This answer has to go way beyond your mission statement and boilerplate copy. Without understanding your place in the industry and what sets you apart, your messaging will be disjointed at best and deterring at worst.
To get started:
- Perform reviews of your competition. How do your marketing efforts stack up against others in your industry? What is their message? How can you differentiate yourself? What are they doing better than you? It won’t do any good to copy them. Find areas where you stand out and places where you need to improve.
- Audit your online presence and content. Go over your website, social media, and SEO, as well as your content across all channels. Does it represent your brand and tell a consistent story?
- Examine the scope and performance of current marketing efforts and infrastructure. What marketing do you already have in place? Can you take any of those learnings into your new strategy?
- Put together planning workshops. Building consensus across departments and team members is essential to a successful up-front marketing strategy. By discussing priorities and aligning expectations, you can create a strategy that has support across the board.
How Will You Deliver That Message and Get Your Audience to Engage?
When developing your marketing strategy, set measurable goals. How many email addresses do you want your site to capture per month? How about target pageviews? Return visits? Create benchmarks based on what makes sense for your industry.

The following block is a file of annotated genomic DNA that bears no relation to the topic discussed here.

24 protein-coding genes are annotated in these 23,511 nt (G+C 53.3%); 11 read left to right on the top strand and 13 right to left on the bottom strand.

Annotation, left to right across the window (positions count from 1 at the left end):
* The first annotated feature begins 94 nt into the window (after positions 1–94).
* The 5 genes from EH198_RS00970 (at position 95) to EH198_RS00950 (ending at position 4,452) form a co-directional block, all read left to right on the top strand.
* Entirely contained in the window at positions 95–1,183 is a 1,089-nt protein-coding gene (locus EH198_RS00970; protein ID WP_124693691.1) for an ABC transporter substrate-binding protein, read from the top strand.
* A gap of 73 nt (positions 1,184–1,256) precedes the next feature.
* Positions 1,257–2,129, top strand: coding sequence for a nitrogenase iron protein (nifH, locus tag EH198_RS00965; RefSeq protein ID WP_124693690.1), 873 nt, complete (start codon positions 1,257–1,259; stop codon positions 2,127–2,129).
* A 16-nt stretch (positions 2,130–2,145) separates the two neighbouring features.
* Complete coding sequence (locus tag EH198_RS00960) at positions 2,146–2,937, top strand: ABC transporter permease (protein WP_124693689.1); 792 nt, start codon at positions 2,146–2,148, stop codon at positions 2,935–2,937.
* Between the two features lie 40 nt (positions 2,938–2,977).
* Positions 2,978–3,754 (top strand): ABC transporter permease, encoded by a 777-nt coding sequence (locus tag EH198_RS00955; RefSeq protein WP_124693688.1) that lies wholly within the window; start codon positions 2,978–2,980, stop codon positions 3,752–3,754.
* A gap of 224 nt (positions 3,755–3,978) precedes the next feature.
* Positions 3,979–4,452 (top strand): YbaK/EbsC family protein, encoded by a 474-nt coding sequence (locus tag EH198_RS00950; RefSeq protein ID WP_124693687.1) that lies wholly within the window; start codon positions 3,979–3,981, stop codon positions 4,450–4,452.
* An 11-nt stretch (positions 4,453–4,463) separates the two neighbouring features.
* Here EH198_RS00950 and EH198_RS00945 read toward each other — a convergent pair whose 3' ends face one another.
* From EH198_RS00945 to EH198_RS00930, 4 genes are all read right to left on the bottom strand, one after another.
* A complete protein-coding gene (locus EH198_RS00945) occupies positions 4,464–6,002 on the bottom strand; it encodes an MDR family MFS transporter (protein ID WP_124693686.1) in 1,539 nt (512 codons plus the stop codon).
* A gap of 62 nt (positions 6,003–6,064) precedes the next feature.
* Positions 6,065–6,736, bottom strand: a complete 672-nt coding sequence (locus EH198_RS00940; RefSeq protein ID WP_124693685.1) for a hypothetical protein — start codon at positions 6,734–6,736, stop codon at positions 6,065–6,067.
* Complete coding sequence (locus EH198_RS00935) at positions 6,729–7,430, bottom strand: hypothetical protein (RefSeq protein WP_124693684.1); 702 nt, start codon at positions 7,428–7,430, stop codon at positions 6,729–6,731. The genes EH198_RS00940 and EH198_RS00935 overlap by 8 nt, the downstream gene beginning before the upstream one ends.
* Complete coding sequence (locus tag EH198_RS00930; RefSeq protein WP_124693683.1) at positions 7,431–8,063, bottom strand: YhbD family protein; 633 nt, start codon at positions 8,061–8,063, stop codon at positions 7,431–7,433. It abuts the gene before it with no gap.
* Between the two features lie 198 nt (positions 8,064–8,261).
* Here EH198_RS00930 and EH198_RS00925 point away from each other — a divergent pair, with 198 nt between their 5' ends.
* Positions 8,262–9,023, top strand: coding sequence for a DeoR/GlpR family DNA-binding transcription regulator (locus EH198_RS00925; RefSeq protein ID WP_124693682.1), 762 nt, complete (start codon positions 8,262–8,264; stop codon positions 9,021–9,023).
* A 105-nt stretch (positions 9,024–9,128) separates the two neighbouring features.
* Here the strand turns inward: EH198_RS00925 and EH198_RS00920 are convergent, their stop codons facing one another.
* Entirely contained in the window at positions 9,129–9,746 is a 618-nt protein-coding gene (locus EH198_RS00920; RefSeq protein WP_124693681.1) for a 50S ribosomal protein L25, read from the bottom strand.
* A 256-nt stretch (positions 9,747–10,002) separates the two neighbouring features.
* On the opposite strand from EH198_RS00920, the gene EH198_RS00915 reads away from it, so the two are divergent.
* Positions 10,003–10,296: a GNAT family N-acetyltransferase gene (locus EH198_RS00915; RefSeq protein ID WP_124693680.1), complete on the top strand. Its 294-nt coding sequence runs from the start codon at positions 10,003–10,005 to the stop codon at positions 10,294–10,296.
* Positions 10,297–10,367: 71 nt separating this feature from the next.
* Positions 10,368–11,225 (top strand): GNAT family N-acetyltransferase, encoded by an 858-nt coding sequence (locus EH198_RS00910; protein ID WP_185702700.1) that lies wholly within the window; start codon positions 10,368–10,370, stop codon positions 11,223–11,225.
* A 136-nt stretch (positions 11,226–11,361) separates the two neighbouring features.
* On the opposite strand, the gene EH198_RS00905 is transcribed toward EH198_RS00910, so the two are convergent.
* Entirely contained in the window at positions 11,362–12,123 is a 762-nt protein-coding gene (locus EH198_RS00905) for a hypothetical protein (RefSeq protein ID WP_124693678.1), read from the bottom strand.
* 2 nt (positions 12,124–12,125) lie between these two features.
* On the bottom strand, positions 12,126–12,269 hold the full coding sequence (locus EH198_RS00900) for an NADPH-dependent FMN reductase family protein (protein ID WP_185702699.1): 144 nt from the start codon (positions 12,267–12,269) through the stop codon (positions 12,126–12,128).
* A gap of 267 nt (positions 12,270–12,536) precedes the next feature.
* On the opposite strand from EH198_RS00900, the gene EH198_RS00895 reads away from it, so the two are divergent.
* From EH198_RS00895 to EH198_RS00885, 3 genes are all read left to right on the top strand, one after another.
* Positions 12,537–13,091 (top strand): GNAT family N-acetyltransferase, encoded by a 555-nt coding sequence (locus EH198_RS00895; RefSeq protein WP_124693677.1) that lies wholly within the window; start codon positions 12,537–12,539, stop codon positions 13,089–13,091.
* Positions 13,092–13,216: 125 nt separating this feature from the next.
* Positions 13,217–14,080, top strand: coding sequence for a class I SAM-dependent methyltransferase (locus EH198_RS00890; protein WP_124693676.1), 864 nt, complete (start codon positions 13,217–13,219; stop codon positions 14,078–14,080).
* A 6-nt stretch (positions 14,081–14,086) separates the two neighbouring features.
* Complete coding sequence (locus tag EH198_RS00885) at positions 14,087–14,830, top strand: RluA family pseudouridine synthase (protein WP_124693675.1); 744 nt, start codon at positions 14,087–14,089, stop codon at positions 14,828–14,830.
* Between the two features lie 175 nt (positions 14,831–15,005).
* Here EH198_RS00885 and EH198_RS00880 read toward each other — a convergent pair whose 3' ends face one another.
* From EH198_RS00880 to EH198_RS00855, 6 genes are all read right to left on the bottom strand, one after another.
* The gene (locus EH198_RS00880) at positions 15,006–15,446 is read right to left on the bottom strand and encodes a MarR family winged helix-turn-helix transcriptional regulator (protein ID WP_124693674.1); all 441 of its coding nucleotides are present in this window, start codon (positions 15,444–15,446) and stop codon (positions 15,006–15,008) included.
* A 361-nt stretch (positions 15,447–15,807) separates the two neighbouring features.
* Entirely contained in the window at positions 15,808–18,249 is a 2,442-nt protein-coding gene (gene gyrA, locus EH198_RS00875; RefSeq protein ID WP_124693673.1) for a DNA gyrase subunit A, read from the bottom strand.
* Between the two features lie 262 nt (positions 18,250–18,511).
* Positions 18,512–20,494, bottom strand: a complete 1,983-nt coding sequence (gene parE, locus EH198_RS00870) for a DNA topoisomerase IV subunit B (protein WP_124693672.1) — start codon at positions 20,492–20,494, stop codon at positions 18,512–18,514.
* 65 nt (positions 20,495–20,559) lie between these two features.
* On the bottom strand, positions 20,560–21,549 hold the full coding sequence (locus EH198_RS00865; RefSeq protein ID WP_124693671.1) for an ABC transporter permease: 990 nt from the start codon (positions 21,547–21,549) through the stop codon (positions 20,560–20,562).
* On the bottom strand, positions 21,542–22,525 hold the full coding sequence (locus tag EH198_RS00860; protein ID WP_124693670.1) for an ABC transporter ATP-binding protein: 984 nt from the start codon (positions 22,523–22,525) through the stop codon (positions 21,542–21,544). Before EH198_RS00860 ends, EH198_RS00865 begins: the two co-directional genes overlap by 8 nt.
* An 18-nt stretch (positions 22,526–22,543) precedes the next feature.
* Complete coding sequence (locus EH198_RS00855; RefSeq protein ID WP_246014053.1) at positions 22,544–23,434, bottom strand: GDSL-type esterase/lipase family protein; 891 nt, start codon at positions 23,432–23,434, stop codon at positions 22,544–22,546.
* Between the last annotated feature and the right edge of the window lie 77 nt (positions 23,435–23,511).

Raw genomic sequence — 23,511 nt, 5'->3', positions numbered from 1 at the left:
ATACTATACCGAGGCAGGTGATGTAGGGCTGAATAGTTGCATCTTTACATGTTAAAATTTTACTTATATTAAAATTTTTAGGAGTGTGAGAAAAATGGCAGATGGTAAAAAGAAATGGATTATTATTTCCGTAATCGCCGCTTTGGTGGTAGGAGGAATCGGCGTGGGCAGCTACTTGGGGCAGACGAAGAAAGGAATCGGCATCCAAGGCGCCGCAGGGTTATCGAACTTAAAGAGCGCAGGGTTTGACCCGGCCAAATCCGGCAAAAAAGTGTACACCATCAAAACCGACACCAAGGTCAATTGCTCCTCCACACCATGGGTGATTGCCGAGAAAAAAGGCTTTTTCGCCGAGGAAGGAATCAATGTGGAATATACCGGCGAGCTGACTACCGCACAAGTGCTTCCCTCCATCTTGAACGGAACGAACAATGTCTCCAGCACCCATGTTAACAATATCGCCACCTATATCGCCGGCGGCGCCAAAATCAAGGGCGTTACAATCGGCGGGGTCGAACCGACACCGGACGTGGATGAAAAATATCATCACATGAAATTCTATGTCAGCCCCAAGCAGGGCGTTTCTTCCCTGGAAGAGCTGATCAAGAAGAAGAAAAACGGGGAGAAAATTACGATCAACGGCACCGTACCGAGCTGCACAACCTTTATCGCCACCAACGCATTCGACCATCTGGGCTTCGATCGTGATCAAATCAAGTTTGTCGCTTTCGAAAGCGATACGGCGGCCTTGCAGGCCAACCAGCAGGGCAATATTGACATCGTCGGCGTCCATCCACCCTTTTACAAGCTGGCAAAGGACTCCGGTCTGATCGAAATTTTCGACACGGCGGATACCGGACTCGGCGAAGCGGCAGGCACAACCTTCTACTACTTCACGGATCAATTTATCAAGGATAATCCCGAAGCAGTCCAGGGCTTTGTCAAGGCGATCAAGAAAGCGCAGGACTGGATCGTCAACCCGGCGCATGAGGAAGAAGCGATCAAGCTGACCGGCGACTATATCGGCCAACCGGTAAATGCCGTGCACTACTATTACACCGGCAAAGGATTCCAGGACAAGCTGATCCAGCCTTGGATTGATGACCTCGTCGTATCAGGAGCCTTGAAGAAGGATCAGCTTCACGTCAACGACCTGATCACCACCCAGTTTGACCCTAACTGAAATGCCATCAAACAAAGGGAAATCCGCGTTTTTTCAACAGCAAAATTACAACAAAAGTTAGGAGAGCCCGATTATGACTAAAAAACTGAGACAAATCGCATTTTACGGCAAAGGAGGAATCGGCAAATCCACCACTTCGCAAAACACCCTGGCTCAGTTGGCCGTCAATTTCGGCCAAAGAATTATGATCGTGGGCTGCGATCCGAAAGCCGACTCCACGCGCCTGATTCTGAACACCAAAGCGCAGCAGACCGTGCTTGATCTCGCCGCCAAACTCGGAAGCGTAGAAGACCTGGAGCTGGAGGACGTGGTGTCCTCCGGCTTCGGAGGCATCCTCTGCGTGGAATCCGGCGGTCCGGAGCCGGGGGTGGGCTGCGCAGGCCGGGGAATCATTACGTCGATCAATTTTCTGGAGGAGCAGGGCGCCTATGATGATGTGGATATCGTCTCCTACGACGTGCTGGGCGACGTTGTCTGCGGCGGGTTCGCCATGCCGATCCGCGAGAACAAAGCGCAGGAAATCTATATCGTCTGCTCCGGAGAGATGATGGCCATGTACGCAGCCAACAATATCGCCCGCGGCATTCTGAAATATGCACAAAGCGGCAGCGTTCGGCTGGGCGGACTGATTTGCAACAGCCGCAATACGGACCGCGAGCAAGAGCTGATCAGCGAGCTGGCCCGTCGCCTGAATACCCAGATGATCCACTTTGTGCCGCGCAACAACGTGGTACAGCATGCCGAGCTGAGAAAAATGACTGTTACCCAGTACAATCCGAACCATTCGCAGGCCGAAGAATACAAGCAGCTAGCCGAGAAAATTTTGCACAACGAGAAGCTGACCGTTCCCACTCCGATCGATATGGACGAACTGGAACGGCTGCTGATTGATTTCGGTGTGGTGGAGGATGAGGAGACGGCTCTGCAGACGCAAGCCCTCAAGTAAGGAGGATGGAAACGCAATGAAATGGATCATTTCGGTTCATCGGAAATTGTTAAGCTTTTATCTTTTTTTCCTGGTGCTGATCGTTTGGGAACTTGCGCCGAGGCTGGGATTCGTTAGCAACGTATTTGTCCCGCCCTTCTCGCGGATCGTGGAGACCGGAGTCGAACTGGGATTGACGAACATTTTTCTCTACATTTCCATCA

These goals not only guide your efforts but also help you measure whether you are successful. You’ll be glad you thought these points through when your boss asks you for a status update.
In developing your marketing strategy, be sure to:
- Ask yourself what your company hopes to get for your marketing investment.
- Set a target.
- Determine where you are today in reaching those goals.
- Come up with a plan to regularly measure your progress.
Be specific and realistic. You may have been given a high-level objective, like increasing revenue, but what does that mean specifically? More repeat customers? Reaching new customers? Figure out what you’re really working toward; then you can work backward to determine what up-front marketing strategy will help you achieve your outcomes.
And don’t forget to bring other departments into these conversations. Without alignment throughout the company, your carefully planned up-front marketing strategy may turn out to be a dud. Departments and decision-makers outside of marketing will have new insights that may show that your plan won’t work from an operational standpoint.
Use It or Lose It
After you’ve developed specific goals, reviewed your current marketing efforts, and created a multidimensional portrait of your audience, you can get started on designing a campaign and then move on to execution.
Developing a marketing strategy early in the game lets you embrace continuous improvement, because you always have the bigger picture in mind. Use it as a baseline to compare your content and results against, and even as the details of your marketing plan shift, you won’t worry about shooting yourself in the foot with aimless marketing.